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High-end buyers are changing what they want in a vehicle. Here's why automakers are complying

Mark Phelan, Detroit Free Press on

Published in Automotive News

DETROIT -- What premium-vehicle buyers want is changing, and that's a big deal not just for luxury brands like Mercedes and Lexus, but Detroit 3 brands including Ford, Chevrolet and Jeep.

Premium vehicles -- including models like the Ford F-150 Platinum, GMC Yukon Denali and Jeep Grand Cherokee Overland -- account for just 13% of global sales, but 40% of automakers' profits, according to a new study by consultant McKinsey & Co. That's certainly true of the D3, which reap huge profits from the best-equipped versions of pickups and SUVs they also build in large numbers for business customers.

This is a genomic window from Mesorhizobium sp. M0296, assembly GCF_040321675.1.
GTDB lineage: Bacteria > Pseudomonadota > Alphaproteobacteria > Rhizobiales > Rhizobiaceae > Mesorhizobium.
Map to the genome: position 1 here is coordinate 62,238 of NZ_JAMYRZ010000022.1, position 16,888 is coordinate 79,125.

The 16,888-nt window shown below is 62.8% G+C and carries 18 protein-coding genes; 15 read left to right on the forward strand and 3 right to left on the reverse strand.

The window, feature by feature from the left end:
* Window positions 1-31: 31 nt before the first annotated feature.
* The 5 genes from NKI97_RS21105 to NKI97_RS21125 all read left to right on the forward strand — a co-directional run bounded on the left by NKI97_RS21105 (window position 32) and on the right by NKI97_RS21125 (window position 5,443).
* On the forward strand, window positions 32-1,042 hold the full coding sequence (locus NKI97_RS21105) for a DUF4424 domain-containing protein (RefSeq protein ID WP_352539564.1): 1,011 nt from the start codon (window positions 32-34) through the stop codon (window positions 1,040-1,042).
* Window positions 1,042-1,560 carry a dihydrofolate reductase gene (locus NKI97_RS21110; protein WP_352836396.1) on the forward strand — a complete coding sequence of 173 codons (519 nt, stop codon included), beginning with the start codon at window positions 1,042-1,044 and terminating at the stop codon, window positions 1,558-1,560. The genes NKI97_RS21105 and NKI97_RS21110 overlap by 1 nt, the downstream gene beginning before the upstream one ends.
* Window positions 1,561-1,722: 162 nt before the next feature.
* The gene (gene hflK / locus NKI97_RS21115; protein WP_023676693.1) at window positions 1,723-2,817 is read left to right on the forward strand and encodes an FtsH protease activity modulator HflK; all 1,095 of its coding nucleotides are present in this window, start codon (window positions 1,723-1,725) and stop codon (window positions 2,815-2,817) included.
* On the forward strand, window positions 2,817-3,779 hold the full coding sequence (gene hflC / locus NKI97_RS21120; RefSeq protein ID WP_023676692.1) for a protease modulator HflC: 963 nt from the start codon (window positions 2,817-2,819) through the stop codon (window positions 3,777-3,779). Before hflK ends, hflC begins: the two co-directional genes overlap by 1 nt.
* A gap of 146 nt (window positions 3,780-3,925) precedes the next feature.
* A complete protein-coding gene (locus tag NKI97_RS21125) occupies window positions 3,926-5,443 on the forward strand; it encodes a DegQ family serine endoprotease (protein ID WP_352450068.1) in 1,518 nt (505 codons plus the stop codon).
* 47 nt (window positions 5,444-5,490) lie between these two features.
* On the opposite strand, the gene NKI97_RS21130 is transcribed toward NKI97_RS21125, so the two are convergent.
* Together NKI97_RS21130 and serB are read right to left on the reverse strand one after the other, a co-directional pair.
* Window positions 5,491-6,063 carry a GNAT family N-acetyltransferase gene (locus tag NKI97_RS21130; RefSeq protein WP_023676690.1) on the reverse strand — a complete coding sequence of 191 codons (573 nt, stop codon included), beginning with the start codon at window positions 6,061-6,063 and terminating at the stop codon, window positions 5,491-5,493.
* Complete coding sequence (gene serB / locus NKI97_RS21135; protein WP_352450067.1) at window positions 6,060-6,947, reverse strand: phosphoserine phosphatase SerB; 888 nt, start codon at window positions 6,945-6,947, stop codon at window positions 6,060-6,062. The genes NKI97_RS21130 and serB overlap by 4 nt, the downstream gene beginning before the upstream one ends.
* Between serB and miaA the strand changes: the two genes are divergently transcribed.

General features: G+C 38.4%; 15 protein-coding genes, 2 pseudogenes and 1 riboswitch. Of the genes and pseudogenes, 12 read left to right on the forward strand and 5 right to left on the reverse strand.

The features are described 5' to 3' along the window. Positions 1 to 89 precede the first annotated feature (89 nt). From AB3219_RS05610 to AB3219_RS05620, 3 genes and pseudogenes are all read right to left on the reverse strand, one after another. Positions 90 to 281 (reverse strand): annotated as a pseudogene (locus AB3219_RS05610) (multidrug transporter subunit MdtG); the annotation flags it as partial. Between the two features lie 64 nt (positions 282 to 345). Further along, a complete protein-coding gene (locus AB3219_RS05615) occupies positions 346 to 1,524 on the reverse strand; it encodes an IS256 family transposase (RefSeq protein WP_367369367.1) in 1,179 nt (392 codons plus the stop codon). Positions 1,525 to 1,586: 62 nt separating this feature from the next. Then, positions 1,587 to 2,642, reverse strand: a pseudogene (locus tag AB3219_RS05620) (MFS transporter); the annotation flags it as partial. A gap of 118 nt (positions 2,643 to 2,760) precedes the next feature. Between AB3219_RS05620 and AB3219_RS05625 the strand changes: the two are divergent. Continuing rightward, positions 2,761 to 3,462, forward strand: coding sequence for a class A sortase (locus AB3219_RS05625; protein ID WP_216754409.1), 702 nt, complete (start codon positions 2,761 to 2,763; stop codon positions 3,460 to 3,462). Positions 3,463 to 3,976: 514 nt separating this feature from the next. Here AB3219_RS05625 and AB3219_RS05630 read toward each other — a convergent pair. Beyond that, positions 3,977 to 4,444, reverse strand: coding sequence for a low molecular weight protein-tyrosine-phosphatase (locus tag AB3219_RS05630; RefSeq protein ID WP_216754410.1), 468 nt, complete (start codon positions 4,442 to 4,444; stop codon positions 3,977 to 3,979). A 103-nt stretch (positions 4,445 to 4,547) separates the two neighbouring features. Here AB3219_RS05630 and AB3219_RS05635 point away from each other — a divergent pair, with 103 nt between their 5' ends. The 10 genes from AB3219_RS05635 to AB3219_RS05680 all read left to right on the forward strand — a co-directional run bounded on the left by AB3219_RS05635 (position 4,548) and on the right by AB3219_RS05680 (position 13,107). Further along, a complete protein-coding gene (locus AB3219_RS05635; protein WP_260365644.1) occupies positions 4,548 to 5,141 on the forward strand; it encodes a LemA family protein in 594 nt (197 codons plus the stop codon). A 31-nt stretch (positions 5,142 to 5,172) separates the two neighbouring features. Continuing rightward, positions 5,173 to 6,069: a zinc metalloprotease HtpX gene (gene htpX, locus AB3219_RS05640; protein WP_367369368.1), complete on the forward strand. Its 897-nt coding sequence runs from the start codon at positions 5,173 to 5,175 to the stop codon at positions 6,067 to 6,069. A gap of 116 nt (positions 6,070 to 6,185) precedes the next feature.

"Premium used to just mean high-priced," McKinsey partner Ben Ellencweig said. "Now it's high-end content people will pay extra for. It can be a German sedan or Detroit 3 pickup."

Largely thanks to those high-end pickups and SUVs, the U.S. is the world's largest market for premium vehicles, as McKinsey defines them. China's catching up fast, though. McKinsey expects China and the U.S. will tie for No. 1 around 2023.

That will change what automakers concentrate on and invest in when they develop new materials.

A roadmap to future car sales

 

"The U.S. and China are the markets for automakers to focus on," Ellencweig said.

Chinese buyers' top desires are:

-- The availability of electric and hybrid powertrains

-- Driving performance

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